“I literally can’t wait for the entire rental car industry to go down in flames. This whole thing is archaic.” – annoyed guy in front of me at rental car pick up.
I’m in line waiting for a rental car. Two gentlemen in front of me are having a heated conversation about how they want to bring a swift, painful death to the rental car industry. When their turn at the counter came I expected them to tell the customer service representative exactly how they felt. In fact, I was kind of gearing up for an epic battle. The kind where a supervisor gets called in to handle the irate customers, pens are being thrown around, cuss words spewing everywhere and loud sounds as hands slam onto the counter.
But, they didn’t. In fact, they didn’t say a word. They smiled, got the keys to their mid-size car, said “thank you” and moved on as quickly as possible. The only thing that gave their real feelings away was the secret eye roll one guy gave the other as they walked away.
It got me thinking. How many times are customers having these thoughts and conversations, and not sharing it?
How many of your customers are having these conversations behind your back?
How many customers deal with their frustrations because they feel as if they have no choice, while eagerly waiting for someone to come in and disrupt your business into oblivion?
When I posted about this experience on social media, I received dozens of comments and messages about all the industries people wished would experience an immediate death – airlines, museums, education, and even concerts. Within the experience, there was at least one element that became a source of frustration massive enough to pronounce a sentence of death.
This is what happens when your customer tolerates you while actively waiting for a break-through competitor to come in so they can willingly give them, not you, their money.
This isn’t about rewards programs (these guys had that) or faster lines (the wait wasn’t bad). It’s not about simply being better than the competition. I can promise you, in every line at this rental car pick up, customers were having similar conversations.
It’s about disrupting how you do business today to serve your customer better tomorrow.
As I often say when I speak to groups, “Disruption takes you by surprise if you aren’t the one disrupting.” I should add to that, “and your customer is in the cheering section anticipating that moment.”
The question I’m sure you are asking yourself is, “How do I disrupt my own business before someone else does?” Here are three ways:
- Eat Your Own Dog Food: Experience your product or service as one of your customers. Go through the entire process from what we call, “quote to cash to use.” Being your own customer is eye-opening. I promise that if any of those rental car HQ employees went out and experienced the process they’d be thinking, “maybe I should just grab an Uber?” What about those employees who are on the front lines, experiencing your customer’s pain every day, but nobody has ever asked them what their answer is? With the lens of the customer on, you’ll find ample room for innovation.
- Don’t Talk To Loyalists: One of my biggest frustrations with innovation projects is that we tend to want to talk to brand loyalists or customers that switched to our direct competitors. That’s all important, but still very myopic. How about talking to the people that have left the industry completely? They’ll give you tremendous insight into the scope of your real competition – alternative ways of doing things.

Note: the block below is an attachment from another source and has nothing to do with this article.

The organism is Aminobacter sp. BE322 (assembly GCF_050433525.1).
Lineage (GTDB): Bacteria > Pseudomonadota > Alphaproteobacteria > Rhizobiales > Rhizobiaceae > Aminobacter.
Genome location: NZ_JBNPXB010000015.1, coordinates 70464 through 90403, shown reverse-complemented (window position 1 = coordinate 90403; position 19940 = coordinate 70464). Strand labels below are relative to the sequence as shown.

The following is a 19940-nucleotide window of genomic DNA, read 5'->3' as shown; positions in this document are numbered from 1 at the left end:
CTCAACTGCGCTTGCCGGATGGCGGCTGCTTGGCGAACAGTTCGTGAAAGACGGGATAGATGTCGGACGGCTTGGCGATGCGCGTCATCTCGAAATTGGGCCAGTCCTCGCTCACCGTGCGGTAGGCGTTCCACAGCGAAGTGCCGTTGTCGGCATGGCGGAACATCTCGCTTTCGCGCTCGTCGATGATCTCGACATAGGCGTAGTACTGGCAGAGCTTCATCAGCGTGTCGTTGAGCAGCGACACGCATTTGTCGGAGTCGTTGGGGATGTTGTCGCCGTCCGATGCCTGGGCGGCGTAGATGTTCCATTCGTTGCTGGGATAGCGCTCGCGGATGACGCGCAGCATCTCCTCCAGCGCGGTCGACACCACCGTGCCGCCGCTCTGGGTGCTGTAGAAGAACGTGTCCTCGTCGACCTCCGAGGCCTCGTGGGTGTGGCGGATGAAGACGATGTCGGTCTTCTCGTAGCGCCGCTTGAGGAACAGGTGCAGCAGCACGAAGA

- Put Yourself Out Of Business: Sounds scary but, as I said before, if you don’t, someone else will. Don’t you want to be the one that keeps the business curve going? Wouldn’t that be better than being forced from it? One of my favorite things to do with clients is a “Day of Disruption” workshop. We image solutions that, if they existed, would totally disrupt their current state of business, if not make it entirely irrelevant. Be sure that right now, someone else out there is thinking about it too. AirBnB disrupted traditional hotels, Netflix shook up cable TV, Blue Apron shook up restaurant delivery. Imagine what would have happened had Blockbuster tried to get rid of their own late fees? Theirs might have been a story of reinvention instead of a famous cautionary tale.
Now imagine you’re at the re-invented rental car pick-up. Maybe there aren’t lines? Maybe they come to you curbside? Maybe it’s not even a traditional car you are renting? There are two people in front of you. This time one says to the other, “I just love this part. It’s the one thing I look forward to every time I travel.” The other replies with, “Yes when [ insert name of any traditional rental car business ] decided to shake things up I was so happy. I was looking for alternatives until that happened.”
Eventually, your customers will be having these types of conversations about you or about a competitor that you haven’t even heard of yet.
You make and control your own opportunities if you decided to be the one bold enough to disrupt your business as usual and change the conversation? It could lead to:
- Customers that don’t hope desperately for you to go out of business
- Rising above the competition through your own innovative initiatives
- Loyal customers that willingly open up their wallets for you and become your biggest evangelists
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Tamara Kleinberg of GoToLaunchStreet is a TED speaker and entrepreneur. From building and running multimillion dollar businesses, advising Fortune 500 like Disney, Procter and Gamble and RICOH on fostering innovative ideas and people. Tamara’s life is about breaking through the status quo for game-changing results, and that’s what her keynotes, online programs and assessments can do for you.